A 23-month-old Mexican child in Texas became the first person to die of swine flu outside Mexico. Fuelling fears of the virus, Spain has reported the first case of swine flu contracted by someone who has not recently travelled to Mexico.
A child in Texas has died of the H1N1 flu strain, the first confirmed death outside Mexico from the virus, which health officials fear could cause a pandemic.
Nearly a week after the threat first emerged in Mexico, where up to 159 people have died from confirmed or suspected cases of the virus, U.S. officials said Wednesday that a 23-month-old Mexican child died from the virus in Houston.
It was the first swine flu death in the United States, which has confirmed 65 cases of the illness, most of them mild.
Fears of the virus were further fuelled on Wednesday as Spain reported the first instance of the virus in someone who had not recently travelled to Mexico.
Germany has reported its first three cases and Austria one, bringing the number of countries with confirmed cases to nine. France said it would seek on Thursday a European Union ban on all flights to Mexico because of the flu.
The EU, like the United States and Canada, has already advised against nonessential travel to the popular tourist destination.
A Bavarian couple in their 30s, a 22-year-old woman in Hamburg and a 28-year-old Austrian, who is now recovering, had all recently returned from Mexico -- as had all five Britons taken ill with mild symptoms.
The Britons include three new cases confirmed on Wednesday, adults in London and Birmingham and a 12-year-old girl in southwest England.
Cases have also been confirmed in Canada, New Zealand, Israel and Spain.
The World Health Organisation said it may raise its pandemic alert level to phase five -- the second highest -- if it were confirmed that infected people in at least two countries were spreading the new disease to other people in a sustained way.
Before the US death was reported, Keiji Fukuda, acting WHO assistant director for health security and environment, said it could be a "very mild pandemic", adding, however, that influenza "moves in ways we cannot predict".
Stock markets in Asia and Europe rose on Wednesday, partly on optimism the world could be spared a major deadly pandemic. Considerable market uncertainty remained.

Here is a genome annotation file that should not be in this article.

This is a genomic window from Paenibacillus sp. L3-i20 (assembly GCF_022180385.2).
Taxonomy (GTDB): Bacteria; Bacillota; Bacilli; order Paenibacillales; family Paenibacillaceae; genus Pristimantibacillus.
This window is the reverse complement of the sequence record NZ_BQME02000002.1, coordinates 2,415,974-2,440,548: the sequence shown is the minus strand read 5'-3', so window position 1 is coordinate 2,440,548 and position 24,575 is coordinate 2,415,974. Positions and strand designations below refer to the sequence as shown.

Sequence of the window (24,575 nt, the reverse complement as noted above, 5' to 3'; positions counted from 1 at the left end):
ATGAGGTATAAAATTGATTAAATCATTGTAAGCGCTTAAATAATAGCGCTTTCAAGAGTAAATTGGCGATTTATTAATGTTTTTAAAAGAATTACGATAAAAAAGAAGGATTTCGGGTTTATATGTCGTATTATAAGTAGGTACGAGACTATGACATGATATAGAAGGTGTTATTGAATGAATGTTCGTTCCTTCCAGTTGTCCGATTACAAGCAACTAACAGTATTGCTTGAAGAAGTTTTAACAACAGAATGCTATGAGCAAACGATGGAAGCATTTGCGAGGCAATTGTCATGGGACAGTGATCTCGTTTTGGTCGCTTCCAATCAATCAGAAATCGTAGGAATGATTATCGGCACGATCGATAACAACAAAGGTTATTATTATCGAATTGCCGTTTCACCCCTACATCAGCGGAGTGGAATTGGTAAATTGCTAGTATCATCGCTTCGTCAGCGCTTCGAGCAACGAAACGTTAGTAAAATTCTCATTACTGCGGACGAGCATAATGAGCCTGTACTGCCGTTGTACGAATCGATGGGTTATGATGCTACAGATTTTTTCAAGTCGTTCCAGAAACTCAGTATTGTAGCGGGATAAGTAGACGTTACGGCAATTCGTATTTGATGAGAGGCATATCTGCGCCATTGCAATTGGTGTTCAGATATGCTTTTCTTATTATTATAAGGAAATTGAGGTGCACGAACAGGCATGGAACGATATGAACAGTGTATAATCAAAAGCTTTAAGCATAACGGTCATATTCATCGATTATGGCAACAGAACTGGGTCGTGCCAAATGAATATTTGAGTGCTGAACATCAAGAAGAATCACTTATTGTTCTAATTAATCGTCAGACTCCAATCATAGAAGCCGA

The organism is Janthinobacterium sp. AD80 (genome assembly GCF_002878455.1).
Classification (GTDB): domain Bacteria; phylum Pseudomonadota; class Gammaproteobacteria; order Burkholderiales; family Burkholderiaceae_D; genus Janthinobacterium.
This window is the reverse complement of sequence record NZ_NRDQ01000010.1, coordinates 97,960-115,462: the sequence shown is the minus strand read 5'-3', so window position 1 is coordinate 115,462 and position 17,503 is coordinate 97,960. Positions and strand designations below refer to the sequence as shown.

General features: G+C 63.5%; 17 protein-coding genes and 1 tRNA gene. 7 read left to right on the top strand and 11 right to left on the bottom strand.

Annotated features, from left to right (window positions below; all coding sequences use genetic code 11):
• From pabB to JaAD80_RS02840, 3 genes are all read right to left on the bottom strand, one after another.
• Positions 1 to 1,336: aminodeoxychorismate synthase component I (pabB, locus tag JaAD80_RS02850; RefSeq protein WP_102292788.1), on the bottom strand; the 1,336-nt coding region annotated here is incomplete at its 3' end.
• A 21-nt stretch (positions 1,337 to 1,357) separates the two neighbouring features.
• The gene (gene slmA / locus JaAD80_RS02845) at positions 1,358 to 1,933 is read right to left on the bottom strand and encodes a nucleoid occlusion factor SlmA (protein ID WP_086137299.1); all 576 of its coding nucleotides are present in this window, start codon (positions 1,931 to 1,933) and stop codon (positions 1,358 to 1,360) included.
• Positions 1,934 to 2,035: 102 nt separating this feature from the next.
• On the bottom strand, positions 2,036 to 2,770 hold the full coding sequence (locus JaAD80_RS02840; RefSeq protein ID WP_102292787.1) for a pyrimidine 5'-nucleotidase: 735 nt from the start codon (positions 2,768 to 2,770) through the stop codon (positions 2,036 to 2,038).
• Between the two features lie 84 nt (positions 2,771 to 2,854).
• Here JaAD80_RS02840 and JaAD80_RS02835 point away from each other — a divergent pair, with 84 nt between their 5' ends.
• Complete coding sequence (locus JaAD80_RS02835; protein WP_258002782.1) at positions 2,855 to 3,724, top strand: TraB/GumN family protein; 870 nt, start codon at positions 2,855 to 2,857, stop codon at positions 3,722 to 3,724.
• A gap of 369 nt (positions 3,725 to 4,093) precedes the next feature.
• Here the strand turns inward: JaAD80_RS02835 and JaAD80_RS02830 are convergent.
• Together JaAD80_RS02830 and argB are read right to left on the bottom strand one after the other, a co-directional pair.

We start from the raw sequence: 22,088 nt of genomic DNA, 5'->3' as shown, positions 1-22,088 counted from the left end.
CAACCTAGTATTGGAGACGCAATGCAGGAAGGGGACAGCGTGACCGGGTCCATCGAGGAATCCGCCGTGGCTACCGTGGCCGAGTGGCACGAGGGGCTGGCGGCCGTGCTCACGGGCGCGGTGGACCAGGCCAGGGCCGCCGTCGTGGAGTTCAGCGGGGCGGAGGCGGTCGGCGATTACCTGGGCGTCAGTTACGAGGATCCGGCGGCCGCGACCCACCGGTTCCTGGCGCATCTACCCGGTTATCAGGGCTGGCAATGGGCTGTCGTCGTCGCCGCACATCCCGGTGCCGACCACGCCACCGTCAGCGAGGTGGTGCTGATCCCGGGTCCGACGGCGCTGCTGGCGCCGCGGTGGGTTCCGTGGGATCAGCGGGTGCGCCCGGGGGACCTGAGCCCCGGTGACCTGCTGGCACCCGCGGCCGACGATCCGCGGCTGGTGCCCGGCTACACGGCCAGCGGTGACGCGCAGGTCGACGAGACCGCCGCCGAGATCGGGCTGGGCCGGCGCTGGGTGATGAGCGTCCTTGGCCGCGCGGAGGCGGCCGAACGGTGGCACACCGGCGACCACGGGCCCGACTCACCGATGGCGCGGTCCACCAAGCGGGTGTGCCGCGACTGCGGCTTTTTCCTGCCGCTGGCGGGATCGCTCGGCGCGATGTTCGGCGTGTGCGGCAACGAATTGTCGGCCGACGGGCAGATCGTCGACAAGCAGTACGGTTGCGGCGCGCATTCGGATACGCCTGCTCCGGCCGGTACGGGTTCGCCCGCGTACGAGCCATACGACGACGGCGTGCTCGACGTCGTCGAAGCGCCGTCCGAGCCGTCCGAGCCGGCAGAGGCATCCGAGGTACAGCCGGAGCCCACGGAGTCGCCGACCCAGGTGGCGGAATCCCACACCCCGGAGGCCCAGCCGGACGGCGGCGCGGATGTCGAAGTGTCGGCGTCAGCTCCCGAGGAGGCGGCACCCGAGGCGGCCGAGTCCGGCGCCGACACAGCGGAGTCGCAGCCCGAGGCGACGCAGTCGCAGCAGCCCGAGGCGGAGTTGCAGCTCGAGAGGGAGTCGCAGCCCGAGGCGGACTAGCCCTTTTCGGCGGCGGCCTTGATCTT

"The sentiment is not one of panic but that of caution," said Alex Wong, director with Ample Finance Group in Hong Kong.
"There is no indication on how bad the situation may get, so investors are guarded about taking new positions."
Mexico: the epicentre
The new strain contains DNA from avian, swine and human viruses and appears to have evolved the ability to pass easily from one person to another, unlike most swine H1N1 viruses.
It is not caught from eating pig meat products but several countries, led by Russia and China, have banned U.S. pork imports. The EU said it has no plans to follow suit.
Mexican Health Minister Jose Angel Cordova said more than 1,300 people were in hospitals, some of them seriously ill, out of a total of around 2,500 suspected cases.
"In the last few days there has been a decline (in cases)," he said. "The death figures have remained more or less stable."
Victims ranged from children and young adults to middle-aged people and the old, a different pattern to common seasonal flu that mainly kills the elderly and infirm.
"The distribution doesn't follow a fixed pattern," Cordova said.
In a sign of how mild many cases outside Mexico have been, New Zealand gave the all-clear on Wednesday for a group of students and a teacher who caught the virus to return to school.
"(They) will be able to come out of isolation again," said Deputy Director of Public Health Fran McGrath.
Australia approved tough new powers to detain and disinfect people suspected of carrying swine flu, as authorities awaited test results from 91 suspected cases.
Argentina became the second country to ban flights to and from Mexico. Cuba imposed a similar measure earlier in the week.
Carnival Cruise Lines and Royal Caribbean Cruises Ltd said they were temporarily suspending port calls in Mexico. Land-based tour groups were also calling off trips to the area's beaches.
All Mayan ruins and Aztec pyramids, dotted through central and southern Mexico, were closed until further notice.
Mexico City was unusually quiet with schools closed. Many took their children in to work, including a ruling party lawmaker whose children spent the day in Congress.
As suspected cases began to crop up across Central America, El Salvador began sending nurses to check buses of Salvadoran migrants being deported from Mexico for flu-like symptoms.
U.S. Agriculture Secretary Tom Vilsack said pork, soybean and corn prices had fallen in the last two days and criticised what he said were illogical restrictions on pork.
U.S. Trade Representative Ron Kirk praised the Japanese government for publicly stating it would not ban U.S. pork.
"We want to make sure that a handful of our trading partners don't take advantage of this legitimate concern over public health and engage in behaviour that could also damage the world's economy," Kirk said at a news conference.
Date created : 2009-04-29